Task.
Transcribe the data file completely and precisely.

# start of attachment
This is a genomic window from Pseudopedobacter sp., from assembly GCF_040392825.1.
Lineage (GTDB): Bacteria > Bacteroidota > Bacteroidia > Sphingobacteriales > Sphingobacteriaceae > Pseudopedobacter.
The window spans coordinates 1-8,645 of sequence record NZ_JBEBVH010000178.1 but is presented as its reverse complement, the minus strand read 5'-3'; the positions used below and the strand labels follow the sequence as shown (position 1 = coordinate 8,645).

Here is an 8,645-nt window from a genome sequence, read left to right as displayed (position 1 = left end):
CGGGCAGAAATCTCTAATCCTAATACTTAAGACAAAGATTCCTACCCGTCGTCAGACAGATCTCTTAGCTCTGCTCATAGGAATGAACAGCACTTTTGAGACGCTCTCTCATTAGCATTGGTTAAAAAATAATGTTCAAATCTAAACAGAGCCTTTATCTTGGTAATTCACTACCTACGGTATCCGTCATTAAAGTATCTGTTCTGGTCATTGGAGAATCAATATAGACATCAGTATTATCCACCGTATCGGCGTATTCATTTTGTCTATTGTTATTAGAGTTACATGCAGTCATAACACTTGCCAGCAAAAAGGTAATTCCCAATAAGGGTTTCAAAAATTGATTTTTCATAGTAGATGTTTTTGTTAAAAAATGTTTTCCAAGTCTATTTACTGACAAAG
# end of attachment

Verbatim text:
This is a genomic window from Pseudopedobacter sp., from assembly GCF_040392825.1.
Lineage (GTDB): Bacteria > Bacteroidota > Bacteroidia > Sphingobacteriales > Sphingobacteriaceae > Pseudopedobacter.
The window spans coordinates 1-8,645 of sequence record NZ_JBEBVH010000178.1 but is presented as its reverse complement, the minus strand read 5'-3'; the positions used below and the strand labels follow the sequence as shown (position 1 = coordinate 8,645).

Here is an 8,645-nt window from a genome sequence, read left to right as displayed (position 1 = left end):
CGGGCAGAAATCTCTAATCCTAATACTTAAGACAAAGATTCCTACCCGTCGTCAGACAGATCTCTTAGCTCTGCTCATAGGAATGAACAGCACTTTTGAGACGCTCTCTCATTAGCATTGGTTAAAAAATAATGTTCAAATCTAAACAGAGCCTTTATCTTGGTAATTCACTACCTACGGTATCCGTCATTAAAGTATCTGTTCTGGTCATTGGAGAATCAATATAGACATCAGTATTATCCACCGTATCGGCGTATTCATTTTGTCTATTGTTATTAGAGTTACATGCAGTCATAACACTTGCCAGCAAAAAGGTAATTCCCAATAAGGGTTTCAAAAATTGATTTTTCATAGTAGATGTTTTTGTTAAAAAATGTTTTCCAAGTCTATTTACTGACAAAG